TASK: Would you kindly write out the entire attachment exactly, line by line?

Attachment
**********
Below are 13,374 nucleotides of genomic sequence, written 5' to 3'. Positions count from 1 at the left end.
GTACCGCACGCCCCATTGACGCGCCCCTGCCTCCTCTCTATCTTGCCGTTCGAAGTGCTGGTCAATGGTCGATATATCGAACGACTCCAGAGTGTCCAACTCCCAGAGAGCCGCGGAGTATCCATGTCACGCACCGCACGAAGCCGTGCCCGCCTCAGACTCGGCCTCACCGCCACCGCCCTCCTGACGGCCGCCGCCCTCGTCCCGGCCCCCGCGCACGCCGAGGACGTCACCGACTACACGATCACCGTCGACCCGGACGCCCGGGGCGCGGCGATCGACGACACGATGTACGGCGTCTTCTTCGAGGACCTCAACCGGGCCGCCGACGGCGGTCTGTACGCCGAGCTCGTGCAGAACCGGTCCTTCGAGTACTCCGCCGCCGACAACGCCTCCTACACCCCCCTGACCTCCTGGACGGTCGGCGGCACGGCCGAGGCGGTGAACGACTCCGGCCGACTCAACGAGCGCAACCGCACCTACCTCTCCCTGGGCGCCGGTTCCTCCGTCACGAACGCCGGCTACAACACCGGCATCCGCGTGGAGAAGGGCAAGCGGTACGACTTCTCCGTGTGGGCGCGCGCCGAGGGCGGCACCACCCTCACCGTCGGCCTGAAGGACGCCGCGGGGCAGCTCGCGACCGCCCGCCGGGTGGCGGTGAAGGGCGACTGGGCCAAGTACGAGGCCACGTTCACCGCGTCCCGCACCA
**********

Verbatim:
Below are 13,374 nucleotides of genomic sequence, written 5' to 3'. Positions count from 1 at the left end.
GTACCGCACGCCCCATTGACGCGCCCCTGCCTCCTCTCTATCTTGCCGTTCGAAGTGCTGGTCAATGGTCGATATATCGAACGACTCCAGAGTGTCCAACTCCCAGAGAGCCGCGGAGTATCCATGTCACGCACCGCACGAAGCCGTGCCCGCCTCAGACTCGGCCTCACCGCCACCGCCCTCCTGACGGCCGCCGCCCTCGTCCCGGCCCCCGCGCACGCCGAGGACGTCACCGACTACACGATCACCGTCGACCCGGACGCCCGGGGCGCGGCGATCGACGACACGATGTACGGCGTCTTCTTCGAGGACCTCAACCGGGCCGCCGACGGCGGTCTGTACGCCGAGCTCGTGCAGAACCGGTCCTTCGAGTACTCCGCCGCCGACAACGCCTCCTACACCCCCCTGACCTCCTGGACGGTCGGCGGCACGGCCGAGGCGGTGAACGACTCCGGCCGACTCAACGAGCGCAACCGCACCTACCTCTCCCTGGGCGCCGGTTCCTCCGTCACGAACGCCGGCTACAACACCGGCATCCGCGTGGAGAAGGGCAAGCGGTACGACTTCTCCGTGTGGGCGCGCGCCGAGGGCGGCACCACCCTCACCGTCGGCCTGAAGGACGCCGCGGGGCAGCTCGCGACCGCCCGCCGGGTGGCGGTGAAGGGCGACTGGGCCAAGTACGAGGCCACGTTCACCGCGTCCCGCACCA